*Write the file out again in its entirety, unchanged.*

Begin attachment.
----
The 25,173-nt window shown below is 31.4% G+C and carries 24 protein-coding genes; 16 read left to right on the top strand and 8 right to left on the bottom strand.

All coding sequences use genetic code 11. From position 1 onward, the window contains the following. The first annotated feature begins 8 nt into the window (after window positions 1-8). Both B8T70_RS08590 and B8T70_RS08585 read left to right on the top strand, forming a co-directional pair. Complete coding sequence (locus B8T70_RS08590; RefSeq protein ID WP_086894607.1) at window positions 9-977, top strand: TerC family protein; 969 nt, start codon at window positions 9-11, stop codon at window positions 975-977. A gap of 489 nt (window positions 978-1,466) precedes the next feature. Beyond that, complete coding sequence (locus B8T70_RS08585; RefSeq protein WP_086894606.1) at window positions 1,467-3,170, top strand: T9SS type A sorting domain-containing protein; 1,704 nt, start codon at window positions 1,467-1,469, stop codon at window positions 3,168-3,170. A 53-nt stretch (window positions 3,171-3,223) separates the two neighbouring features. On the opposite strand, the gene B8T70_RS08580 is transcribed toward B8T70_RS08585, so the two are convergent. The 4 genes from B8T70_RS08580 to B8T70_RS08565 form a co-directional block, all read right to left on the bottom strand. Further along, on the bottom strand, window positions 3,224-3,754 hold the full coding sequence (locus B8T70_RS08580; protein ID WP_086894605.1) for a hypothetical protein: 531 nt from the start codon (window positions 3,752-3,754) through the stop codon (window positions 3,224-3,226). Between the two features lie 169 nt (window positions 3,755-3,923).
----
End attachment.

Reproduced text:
The 25,173-nt window shown below is 31.4% G+C and carries 24 protein-coding genes; 16 read left to right on the top strand and 8 right to left on the bottom strand.

All coding sequences use genetic code 11. From position 1 onward, the window contains the following. The first annotated feature begins 8 nt into the window (after window positions 1-8). Both B8T70_RS08590 and B8T70_RS08585 read left to right on the top strand, forming a co-directional pair. Complete coding sequence (locus B8T70_RS08590; RefSeq protein ID WP_086894607.1) at window positions 9-977, top strand: TerC family protein; 969 nt, start codon at window positions 9-11, stop codon at window positions 975-977. A gap of 489 nt (window positions 978-1,466) precedes the next feature. Beyond that, complete coding sequence (locus B8T70_RS08585; RefSeq protein WP_086894606.1) at window positions 1,467-3,170, top strand: T9SS type A sorting domain-containing protein; 1,704 nt, start codon at window positions 1,467-1,469, stop codon at window positions 3,168-3,170. A 53-nt stretch (window positions 3,171-3,223) separates the two neighbouring features. On the opposite strand, the gene B8T70_RS08580 is transcribed toward B8T70_RS08585, so the two are convergent. The 4 genes from B8T70_RS08580 to B8T70_RS08565 form a co-directional block, all read right to left on the bottom strand. Further along, on the bottom strand, window positions 3,224-3,754 hold the full coding sequence (locus B8T70_RS08580; protein ID WP_086894605.1) for a hypothetical protein: 531 nt from the start codon (window positions 3,752-3,754) through the stop codon (window positions 3,224-3,226). Between the two features lie 169 nt (window positions 3,755-3,923).